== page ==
When you begin the process of filling out your application through PTCAS, you’ll notice that in the supporting information section, it’ll ask for all of your experiences, achievements, and licenses and certifications. Some of the schools themselves will even require a resume.
For some people, especially non-traditional students, this section can make one a little nervous. If you’re working a full-time job, for example, you don’t have time to do any extracurricular activities for school. I certainly didn’t, and it had been too long for me to be able to write down that I was a president for a creative writing club or even that I had my own magazine at one point.
The only thing you might be doing is that job. Or you might be a traditional student working part-time, but you feel your job in, say, fast food, isn’t relevant at all to your application or even to your resume, if the school requires one.
I know I struggled with the experiences and achievements part, because I don’t have much of neither. As it turns out, everything that you’ve done recently matters. For the experiences, I put down that I am a personal trainer at such and such place, and I also did a little bit of volunteering (it really wasn’t much, but it still looks good). For the achievements, the only thing I had were Dean’s List awards. Whatever you have, put it down. When it came to licenses and certifications, I put down every personal training-related one that I had, even the specialty ones that don’t take much effort to earn. I encourage you, if you haven’t already, to get certified in CPR/First Aid/AED because that’s one certification you can put down, and you’ll need it anyway once you start clinicals.
If you have not done anything of note and you have time (you should because how else will you fit in PT school?) go out and find ways to volunteer, as any and all volunteering opportunities can be added to the application. All this section shows is that you’re well-rounded and are more than just physical therapy. You don’t want to be only that. You want to show you have a life outside of school, outside of work even, and that you can balance. It’s not a section I would ignore just because you don’t have anything. All it takes is a weekend or two at a soup kitchen.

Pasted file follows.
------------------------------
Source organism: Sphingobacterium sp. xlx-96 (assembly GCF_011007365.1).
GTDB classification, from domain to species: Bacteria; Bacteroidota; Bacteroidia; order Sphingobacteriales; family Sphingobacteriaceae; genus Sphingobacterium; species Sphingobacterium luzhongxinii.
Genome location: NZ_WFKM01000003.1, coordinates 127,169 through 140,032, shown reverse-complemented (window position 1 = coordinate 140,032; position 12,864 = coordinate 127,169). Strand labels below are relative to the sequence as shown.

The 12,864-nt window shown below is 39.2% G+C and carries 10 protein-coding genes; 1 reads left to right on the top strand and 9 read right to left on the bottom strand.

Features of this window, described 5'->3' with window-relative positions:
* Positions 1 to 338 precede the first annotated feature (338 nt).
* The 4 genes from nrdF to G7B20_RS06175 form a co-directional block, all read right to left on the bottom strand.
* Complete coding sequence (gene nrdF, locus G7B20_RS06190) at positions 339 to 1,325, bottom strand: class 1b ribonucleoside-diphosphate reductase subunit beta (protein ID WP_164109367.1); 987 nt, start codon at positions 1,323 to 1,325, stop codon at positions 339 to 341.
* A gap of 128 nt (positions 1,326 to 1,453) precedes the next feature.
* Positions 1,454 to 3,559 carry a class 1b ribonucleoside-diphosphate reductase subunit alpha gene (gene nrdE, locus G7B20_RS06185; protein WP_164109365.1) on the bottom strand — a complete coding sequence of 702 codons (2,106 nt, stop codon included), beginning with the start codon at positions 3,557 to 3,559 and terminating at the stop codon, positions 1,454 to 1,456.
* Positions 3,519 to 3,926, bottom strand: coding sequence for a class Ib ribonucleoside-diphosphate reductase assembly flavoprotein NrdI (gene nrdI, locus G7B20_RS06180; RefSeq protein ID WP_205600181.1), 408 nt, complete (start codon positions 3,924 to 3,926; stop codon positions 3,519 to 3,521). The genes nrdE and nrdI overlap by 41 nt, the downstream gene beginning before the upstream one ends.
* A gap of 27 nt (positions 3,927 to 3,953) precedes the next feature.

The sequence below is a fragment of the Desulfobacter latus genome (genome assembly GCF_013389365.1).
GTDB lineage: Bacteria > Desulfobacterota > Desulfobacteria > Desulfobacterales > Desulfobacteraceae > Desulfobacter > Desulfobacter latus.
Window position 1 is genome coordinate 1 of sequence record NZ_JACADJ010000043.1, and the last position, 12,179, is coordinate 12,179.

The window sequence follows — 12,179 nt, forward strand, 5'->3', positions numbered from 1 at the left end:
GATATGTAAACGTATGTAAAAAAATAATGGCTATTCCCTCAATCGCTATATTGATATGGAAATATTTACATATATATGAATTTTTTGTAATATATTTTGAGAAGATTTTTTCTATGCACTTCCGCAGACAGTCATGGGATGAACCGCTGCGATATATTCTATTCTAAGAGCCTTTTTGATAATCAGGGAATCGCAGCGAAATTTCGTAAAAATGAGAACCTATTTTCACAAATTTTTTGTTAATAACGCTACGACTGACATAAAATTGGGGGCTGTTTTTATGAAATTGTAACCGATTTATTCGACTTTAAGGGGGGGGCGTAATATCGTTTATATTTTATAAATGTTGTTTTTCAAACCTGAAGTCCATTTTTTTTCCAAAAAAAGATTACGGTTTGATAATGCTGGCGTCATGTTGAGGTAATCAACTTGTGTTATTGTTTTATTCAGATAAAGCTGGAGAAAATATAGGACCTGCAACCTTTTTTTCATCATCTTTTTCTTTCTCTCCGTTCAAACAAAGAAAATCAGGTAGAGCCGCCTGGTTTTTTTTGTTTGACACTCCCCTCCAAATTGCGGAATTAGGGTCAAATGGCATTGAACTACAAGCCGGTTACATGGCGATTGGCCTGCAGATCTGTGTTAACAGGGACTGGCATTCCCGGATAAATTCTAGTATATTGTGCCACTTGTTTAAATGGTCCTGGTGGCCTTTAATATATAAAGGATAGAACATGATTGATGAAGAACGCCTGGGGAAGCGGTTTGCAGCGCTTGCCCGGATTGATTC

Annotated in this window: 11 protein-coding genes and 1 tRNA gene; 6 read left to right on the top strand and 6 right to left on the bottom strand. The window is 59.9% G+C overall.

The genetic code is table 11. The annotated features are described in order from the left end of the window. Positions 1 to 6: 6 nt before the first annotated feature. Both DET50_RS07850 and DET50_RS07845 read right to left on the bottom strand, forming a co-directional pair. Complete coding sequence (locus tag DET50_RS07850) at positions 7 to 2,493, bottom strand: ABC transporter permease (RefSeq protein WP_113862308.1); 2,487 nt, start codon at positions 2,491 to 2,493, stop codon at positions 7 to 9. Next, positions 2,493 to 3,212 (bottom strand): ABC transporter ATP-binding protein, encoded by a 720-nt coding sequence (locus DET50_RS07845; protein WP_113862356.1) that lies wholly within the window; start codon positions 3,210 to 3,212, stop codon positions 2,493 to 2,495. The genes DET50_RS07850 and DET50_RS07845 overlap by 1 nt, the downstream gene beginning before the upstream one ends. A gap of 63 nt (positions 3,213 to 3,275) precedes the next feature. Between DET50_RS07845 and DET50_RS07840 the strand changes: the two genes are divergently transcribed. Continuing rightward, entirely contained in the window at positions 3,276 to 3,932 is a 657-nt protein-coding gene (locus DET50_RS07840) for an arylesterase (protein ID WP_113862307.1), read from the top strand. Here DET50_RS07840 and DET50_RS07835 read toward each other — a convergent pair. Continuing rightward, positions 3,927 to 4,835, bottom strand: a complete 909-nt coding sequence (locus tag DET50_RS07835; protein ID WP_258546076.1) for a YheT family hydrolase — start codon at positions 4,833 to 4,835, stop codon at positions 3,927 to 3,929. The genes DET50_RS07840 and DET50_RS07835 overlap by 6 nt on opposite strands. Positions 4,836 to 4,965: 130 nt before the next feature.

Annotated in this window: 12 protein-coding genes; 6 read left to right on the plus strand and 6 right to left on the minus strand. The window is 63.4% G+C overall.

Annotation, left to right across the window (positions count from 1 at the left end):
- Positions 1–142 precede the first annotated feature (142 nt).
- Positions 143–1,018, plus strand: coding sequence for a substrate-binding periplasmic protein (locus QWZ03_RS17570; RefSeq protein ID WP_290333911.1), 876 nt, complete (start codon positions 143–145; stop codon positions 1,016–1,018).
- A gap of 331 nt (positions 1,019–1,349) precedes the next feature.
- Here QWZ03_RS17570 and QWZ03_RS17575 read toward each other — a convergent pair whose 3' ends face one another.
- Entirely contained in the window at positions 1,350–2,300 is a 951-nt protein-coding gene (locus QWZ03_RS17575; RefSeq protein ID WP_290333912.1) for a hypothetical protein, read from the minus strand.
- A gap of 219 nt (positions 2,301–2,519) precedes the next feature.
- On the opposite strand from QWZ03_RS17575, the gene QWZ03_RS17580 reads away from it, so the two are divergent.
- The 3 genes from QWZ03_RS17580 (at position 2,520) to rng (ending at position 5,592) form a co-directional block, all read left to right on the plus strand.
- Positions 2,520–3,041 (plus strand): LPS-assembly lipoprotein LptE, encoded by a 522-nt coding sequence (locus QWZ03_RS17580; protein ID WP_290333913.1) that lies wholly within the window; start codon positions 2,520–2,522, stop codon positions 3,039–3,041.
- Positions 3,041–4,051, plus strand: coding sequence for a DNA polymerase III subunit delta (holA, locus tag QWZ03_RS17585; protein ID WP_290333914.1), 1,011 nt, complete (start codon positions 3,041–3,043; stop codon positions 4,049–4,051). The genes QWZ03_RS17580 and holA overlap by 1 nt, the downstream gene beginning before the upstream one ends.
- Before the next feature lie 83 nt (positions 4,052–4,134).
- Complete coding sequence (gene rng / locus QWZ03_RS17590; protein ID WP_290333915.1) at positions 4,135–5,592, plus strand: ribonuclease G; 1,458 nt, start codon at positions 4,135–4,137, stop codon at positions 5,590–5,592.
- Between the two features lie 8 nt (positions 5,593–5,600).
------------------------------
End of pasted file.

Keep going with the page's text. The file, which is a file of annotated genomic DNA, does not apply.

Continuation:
But let’s get to the difficult part. You’ve been working in retail for five years. For the most part, it’s just another job to earn a little bit of money and maybe pay a few bills. All you’ve been doing is stocking shelves. How can that demonstrate leadership traits when you feel like all you primarily do is what you’re told? Well, don’t entirely disregard this job just because it has nothing to do with physical therapy and you feel like it’s the easiest job on Earth you could teach a 3-year-old in less than five minutes.
Demonstrating leadership isn’t always about telling people what to do or putting yourself so out there that all attention is on you. Being a stocker is in the field of customer service, and what do you have to do? Sometimes you have to serve the customer. You can highlight that in your resume or somewhere in the application. Highlight times where you went above and beyond serving a customer (you better have at least one experience of this in your job).
For example, even though I’m a personal trainer, when times are slow, I sometimes go up to the welcome desk and help them out, especially when they are busy. Sometimes this involves helping them out with tasks they’re having issues juggling because of customers, or dealing with customers themselves. For example, I recently learned how to do a guest pass, and that’s not part of my description as a personal trainer. Do I remember it? Not exactly, as I learned it right before COVID-19 hit. But I learned it in an attempt to help them out more as they are always in need of it.
So if you haven’t yet, find out ways you can go above and beyond at your job. Do not do this only to put this on your application; it is a useful skill to have as a physical therapist. It’s a great habit to have, one that will allow you to deliver excellent care to your patients instead of being just a therapist who treats and kicks the patient out the door when everything is said and done.
If you work a job as a stocker and see someone who looks confused, take the initiative and ask what you can do to help them. Put some out-of-reach items in the basket for that person using a motorized scooter.
Always be looking for opportunities to take the initiative, no matter what job you have.
You’ve done a lot more than you know that you can add to your resume. And last, make sure that when writing down what you did, whether it be for the application itself or a resume, that you write down your experiences in such a way that leadership traits are conveyed. So brainstorm everything that you did, write it down, and spice it up.
Next post will discuss why I applied to only one school and how you should approach this process.